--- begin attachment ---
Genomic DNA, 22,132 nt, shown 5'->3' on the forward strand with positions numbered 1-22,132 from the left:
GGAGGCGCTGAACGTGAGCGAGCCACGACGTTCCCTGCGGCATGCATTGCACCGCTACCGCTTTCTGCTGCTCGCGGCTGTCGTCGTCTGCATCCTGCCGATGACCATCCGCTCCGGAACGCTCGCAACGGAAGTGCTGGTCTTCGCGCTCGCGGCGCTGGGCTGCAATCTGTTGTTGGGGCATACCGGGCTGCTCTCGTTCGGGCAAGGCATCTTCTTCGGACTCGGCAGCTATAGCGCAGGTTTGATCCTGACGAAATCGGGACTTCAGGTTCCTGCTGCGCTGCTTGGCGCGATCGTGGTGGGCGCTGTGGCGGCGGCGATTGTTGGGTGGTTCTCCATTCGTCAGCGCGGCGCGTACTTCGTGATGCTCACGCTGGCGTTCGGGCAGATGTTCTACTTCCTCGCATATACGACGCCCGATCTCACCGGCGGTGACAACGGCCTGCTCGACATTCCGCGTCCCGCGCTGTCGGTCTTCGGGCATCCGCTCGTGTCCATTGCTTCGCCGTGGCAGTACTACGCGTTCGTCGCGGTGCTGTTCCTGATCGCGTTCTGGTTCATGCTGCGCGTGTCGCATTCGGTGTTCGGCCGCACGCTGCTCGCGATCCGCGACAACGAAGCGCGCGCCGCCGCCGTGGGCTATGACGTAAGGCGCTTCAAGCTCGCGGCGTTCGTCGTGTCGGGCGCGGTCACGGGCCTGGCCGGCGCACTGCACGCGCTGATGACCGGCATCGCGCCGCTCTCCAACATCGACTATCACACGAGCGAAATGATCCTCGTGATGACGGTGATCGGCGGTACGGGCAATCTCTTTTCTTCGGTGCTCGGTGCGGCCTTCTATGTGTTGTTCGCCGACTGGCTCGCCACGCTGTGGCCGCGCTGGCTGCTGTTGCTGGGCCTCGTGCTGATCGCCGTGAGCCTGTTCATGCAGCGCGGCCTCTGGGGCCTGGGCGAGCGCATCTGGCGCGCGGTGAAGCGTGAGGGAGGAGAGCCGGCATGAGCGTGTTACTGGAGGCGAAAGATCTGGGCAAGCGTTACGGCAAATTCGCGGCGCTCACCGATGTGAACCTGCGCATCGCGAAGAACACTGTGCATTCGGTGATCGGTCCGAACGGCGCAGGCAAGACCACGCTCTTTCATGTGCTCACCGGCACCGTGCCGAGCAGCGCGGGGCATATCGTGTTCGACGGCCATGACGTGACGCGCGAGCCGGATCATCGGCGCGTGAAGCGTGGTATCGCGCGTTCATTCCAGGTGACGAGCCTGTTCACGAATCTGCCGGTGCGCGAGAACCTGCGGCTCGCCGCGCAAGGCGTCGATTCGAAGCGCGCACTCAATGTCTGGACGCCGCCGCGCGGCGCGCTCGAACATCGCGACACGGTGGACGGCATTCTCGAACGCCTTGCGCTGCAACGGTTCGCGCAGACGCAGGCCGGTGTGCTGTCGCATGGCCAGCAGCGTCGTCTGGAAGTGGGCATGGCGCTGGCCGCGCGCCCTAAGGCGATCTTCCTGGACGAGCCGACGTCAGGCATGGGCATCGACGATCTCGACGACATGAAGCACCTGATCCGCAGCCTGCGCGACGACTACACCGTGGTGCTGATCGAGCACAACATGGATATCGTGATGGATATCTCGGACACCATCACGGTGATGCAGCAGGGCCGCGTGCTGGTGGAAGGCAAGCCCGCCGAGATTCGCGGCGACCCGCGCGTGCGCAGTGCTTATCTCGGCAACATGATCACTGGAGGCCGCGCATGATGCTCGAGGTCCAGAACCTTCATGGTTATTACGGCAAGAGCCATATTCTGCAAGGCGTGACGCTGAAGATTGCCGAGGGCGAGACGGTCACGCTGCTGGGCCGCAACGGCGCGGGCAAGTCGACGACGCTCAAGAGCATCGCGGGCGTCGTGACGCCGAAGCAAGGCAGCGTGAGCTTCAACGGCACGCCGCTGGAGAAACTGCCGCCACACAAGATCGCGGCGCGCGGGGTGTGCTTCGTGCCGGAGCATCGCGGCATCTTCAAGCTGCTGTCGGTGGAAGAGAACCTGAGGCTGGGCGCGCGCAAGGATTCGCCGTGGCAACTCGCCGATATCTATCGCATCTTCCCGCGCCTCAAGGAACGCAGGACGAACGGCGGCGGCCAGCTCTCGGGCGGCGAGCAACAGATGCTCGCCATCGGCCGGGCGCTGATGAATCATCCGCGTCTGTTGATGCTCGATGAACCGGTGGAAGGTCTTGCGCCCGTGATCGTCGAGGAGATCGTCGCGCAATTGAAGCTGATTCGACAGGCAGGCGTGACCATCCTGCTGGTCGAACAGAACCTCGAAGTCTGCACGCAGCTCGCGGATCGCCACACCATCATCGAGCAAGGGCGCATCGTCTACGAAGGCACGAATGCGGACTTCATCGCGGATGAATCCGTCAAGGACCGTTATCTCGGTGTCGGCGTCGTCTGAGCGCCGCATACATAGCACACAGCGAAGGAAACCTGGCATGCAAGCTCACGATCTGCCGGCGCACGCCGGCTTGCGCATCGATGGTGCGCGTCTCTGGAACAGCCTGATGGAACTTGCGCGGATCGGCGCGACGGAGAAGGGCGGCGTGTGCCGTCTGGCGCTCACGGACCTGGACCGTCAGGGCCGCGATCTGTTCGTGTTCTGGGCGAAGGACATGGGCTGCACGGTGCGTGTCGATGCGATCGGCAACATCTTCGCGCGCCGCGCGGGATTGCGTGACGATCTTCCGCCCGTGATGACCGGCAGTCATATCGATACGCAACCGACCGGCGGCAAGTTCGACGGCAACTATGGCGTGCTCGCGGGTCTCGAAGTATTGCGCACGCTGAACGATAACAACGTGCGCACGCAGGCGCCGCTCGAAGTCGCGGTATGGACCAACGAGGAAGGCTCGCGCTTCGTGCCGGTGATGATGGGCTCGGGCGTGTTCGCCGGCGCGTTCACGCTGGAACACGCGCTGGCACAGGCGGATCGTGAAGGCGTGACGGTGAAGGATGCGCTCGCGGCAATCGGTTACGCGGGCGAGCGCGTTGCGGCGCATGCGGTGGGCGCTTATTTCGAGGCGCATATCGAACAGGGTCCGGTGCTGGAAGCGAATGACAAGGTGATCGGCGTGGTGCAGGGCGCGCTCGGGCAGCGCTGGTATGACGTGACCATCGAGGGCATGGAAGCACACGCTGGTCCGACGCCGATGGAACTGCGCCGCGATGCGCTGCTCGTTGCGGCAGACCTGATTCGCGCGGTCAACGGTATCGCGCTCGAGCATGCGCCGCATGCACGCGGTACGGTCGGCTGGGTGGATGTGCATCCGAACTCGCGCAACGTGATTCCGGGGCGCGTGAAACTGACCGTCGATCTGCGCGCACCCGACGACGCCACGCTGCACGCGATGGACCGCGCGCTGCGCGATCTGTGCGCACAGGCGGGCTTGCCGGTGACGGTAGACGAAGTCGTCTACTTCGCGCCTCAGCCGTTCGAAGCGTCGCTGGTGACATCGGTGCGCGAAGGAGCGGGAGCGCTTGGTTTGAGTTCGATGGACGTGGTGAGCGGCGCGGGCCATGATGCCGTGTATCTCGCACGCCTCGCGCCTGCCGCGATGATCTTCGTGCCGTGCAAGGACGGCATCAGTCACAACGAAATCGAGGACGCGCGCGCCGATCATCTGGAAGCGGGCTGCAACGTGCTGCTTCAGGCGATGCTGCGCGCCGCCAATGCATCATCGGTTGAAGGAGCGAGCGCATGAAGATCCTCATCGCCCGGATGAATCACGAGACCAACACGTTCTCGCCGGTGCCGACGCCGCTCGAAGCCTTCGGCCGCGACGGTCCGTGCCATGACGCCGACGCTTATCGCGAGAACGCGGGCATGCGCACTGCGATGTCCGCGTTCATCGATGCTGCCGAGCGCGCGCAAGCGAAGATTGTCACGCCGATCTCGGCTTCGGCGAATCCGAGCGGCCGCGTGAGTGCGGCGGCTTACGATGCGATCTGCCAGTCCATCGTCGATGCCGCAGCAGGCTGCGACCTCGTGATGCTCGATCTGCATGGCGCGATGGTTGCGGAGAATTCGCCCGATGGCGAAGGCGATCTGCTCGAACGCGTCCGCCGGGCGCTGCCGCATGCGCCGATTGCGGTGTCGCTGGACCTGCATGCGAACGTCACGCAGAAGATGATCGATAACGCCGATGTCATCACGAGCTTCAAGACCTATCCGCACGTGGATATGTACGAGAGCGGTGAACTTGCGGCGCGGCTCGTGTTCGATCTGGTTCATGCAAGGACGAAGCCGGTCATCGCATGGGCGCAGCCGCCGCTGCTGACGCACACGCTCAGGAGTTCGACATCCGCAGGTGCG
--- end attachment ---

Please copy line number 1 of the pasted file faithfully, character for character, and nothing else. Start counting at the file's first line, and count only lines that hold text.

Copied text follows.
Genomic DNA, 22,132 nt, shown 5'->3' on the forward strand with positions numbered 1-22,132 from the left: